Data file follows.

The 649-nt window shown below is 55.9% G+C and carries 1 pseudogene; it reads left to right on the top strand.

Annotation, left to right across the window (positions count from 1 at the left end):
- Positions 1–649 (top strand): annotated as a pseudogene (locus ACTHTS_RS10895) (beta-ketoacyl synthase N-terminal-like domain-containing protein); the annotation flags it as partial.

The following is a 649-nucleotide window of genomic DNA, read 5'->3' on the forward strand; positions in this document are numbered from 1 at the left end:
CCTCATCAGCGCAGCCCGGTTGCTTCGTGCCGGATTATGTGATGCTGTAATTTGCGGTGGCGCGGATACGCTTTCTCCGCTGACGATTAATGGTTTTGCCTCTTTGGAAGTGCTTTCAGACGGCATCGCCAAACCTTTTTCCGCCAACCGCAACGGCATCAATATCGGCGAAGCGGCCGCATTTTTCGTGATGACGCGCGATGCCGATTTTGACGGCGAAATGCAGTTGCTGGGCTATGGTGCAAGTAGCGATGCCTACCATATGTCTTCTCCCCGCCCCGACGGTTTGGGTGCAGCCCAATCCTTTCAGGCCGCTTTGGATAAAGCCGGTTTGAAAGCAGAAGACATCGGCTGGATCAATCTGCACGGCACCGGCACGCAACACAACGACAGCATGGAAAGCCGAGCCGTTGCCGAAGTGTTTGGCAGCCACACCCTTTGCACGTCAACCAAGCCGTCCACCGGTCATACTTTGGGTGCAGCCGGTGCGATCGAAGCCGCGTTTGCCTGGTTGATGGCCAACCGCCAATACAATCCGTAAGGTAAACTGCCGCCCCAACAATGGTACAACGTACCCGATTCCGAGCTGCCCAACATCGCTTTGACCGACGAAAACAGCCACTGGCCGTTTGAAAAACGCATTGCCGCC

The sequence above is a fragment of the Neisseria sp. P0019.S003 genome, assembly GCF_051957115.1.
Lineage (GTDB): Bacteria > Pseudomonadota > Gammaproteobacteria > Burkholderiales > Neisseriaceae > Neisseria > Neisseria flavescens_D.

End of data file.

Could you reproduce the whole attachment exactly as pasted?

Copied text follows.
The 649-nt window shown below is 55.9% G+C and carries 1 pseudogene; it reads left to right on the top strand.

Annotation, left to right across the window (positions count from 1 at the left end):
- Positions 1–649 (top strand): annotated as a pseudogene (locus ACTHTS_RS10895) (beta-ketoacyl synthase N-terminal-like domain-containing protein); the annotation flags it as partial.

The following is a 649-nucleotide window of genomic DNA, read 5'->3' on the forward strand; positions in this document are numbered from 1 at the left end:
CCTCATCAGCGCAGCCCGGTTGCTTCGTGCCGGATTATGTGATGCTGTAATTTGCGGTGGCGCGGATACGCTTTCTCCGCTGACGATTAATGGTTTTGCCTCTTTGGAAGTGCTTTCAGACGGCATCGCCAAACCTTTTTCCGCCAACCGCAACGGCATCAATATCGGCGAAGCGGCCGCATTTTTCGTGATGACGCGCGATGCCGATTTTGACGGCGAAATGCAGTTGCTGGGCTATGGTGCAAGTAGCGATGCCTACCATATGTCTTCTCCCCGCCCCGACGGTTTGGGTGCAGCCCAATCCTTTCAGGCCGCTTTGGATAAAGCCGGTTTGAAAGCAGAAGACATCGGCTGGATCAATCTGCACGGCACCGGCACGCAACACAACGACAGCATGGAAAGCCGAGCCGTTGCCGAAGTGTTTGGCAGCCACACCCTTTGCACGTCAACCAAGCCGTCCACCGGTCATACTTTGGGTGCAGCCGGTGCGATCGAAGCCGCGTTTGCCTGGTTGATGGCCAACCGCCAATACAATCCGTAAGGTAAACTGCCGCCCCAACAATGGTACAACGTACCCGATTCCGAGCTGCCCAACATCGCTTTGACCGACGAAAACAGCCACTGGCCGTTTGAAAAACGCATTGCCGCC

The sequence above is a fragment of the Neisseria sp. P0019.S003 genome, assembly GCF_051957115.1.
Lineage (GTDB): Bacteria > Pseudomonadota > Gammaproteobacteria > Burkholderiales > Neisseriaceae > Neisseria > Neisseria flavescens_D.